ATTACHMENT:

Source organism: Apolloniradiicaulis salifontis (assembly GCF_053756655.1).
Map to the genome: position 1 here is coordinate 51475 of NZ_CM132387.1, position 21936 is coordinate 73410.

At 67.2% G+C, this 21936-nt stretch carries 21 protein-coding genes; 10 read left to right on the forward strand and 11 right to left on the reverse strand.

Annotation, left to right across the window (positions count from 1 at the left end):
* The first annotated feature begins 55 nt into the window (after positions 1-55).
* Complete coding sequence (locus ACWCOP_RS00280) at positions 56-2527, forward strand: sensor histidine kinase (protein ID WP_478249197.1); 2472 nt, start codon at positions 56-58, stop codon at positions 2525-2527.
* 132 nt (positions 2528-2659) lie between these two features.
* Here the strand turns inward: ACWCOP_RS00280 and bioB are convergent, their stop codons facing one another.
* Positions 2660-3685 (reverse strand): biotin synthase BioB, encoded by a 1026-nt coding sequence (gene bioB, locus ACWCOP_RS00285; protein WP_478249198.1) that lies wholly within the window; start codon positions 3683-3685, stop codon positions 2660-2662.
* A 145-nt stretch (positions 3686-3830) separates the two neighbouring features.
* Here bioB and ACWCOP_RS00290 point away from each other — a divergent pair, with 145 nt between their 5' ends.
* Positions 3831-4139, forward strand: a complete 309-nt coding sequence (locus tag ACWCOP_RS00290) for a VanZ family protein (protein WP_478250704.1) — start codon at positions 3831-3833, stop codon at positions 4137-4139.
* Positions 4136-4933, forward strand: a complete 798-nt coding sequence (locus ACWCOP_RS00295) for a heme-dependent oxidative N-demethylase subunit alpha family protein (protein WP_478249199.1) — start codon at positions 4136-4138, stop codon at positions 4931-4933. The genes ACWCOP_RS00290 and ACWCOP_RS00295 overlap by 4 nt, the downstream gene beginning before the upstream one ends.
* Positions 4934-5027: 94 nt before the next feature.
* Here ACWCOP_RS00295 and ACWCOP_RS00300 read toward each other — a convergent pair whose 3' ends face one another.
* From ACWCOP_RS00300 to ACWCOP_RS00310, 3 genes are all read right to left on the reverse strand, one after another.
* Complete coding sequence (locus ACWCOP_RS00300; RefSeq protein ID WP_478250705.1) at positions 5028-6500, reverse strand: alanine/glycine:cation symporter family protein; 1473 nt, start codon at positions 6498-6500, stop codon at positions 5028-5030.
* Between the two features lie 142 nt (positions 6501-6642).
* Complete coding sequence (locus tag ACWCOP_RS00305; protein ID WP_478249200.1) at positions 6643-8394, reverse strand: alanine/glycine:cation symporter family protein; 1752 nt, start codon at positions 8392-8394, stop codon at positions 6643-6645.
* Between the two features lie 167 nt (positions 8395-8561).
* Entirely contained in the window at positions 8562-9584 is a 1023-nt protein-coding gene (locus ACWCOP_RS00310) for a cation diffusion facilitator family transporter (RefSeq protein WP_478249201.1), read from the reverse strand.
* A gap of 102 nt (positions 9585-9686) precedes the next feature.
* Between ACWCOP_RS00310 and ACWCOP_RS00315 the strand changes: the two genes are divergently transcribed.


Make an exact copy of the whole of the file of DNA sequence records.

Source organism: Apolloniradiicaulis salifontis (assembly GCF_053756655.1).
Map to the genome: position 1 here is coordinate 51475 of NZ_CM132387.1, position 21936 is coordinate 73410.

At 67.2% G+C, this 21936-nt stretch carries 21 protein-coding genes; 10 read left to right on the forward strand and 11 right to left on the reverse strand.

Annotation, left to right across the window (positions count from 1 at the left end):
* The first annotated feature begins 55 nt into the window (after positions 1-55).
* Complete coding sequence (locus ACWCOP_RS00280) at positions 56-2527, forward strand: sensor histidine kinase (protein ID WP_478249197.1); 2472 nt, start codon at positions 56-58, stop codon at positions 2525-2527.
* 132 nt (positions 2528-2659) lie between these two features.
* Here the strand turns inward: ACWCOP_RS00280 and bioB are convergent, their stop codons facing one another.
* Positions 2660-3685 (reverse strand): biotin synthase BioB, encoded by a 1026-nt coding sequence (gene bioB, locus ACWCOP_RS00285; protein WP_478249198.1) that lies wholly within the window; start codon positions 3683-3685, stop codon positions 2660-2662.
* A 145-nt stretch (positions 3686-3830) separates the two neighbouring features.
* Here bioB and ACWCOP_RS00290 point away from each other — a divergent pair, with 145 nt between their 5' ends.
* Positions 3831-4139, forward strand: a complete 309-nt coding sequence (locus tag ACWCOP_RS00290) for a VanZ family protein (protein WP_478250704.1) — start codon at positions 3831-3833, stop codon at positions 4137-4139.
* Positions 4136-4933, forward strand: a complete 798-nt coding sequence (locus ACWCOP_RS00295) for a heme-dependent oxidative N-demethylase subunit alpha family protein (protein WP_478249199.1) — start codon at positions 4136-4138, stop codon at positions 4931-4933. The genes ACWCOP_RS00290 and ACWCOP_RS00295 overlap by 4 nt, the downstream gene beginning before the upstream one ends.
* Positions 4934-5027: 94 nt before the next feature.
* Here ACWCOP_RS00295 and ACWCOP_RS00300 read toward each other — a convergent pair whose 3' ends face one another.
* From ACWCOP_RS00300 to ACWCOP_RS00310, 3 genes are all read right to left on the reverse strand, one after another.
* Complete coding sequence (locus ACWCOP_RS00300; RefSeq protein ID WP_478250705.1) at positions 5028-6500, reverse strand: alanine/glycine:cation symporter family protein; 1473 nt, start codon at positions 6498-6500, stop codon at positions 5028-5030.
* Between the two features lie 142 nt (positions 6501-6642).
* Complete coding sequence (locus tag ACWCOP_RS00305; protein ID WP_478249200.1) at positions 6643-8394, reverse strand: alanine/glycine:cation symporter family protein; 1752 nt, start codon at positions 8392-8394, stop codon at positions 6643-6645.
* Between the two features lie 167 nt (positions 8395-8561).
* Entirely contained in the window at positions 8562-9584 is a 1023-nt protein-coding gene (locus ACWCOP_RS00310) for a cation diffusion facilitator family transporter (RefSeq protein WP_478249201.1), read from the reverse strand.
* A gap of 102 nt (positions 9585-9686) precedes the next feature.
* Between ACWCOP_RS00310 and ACWCOP_RS00315 the strand changes: the two genes are divergently transcribed.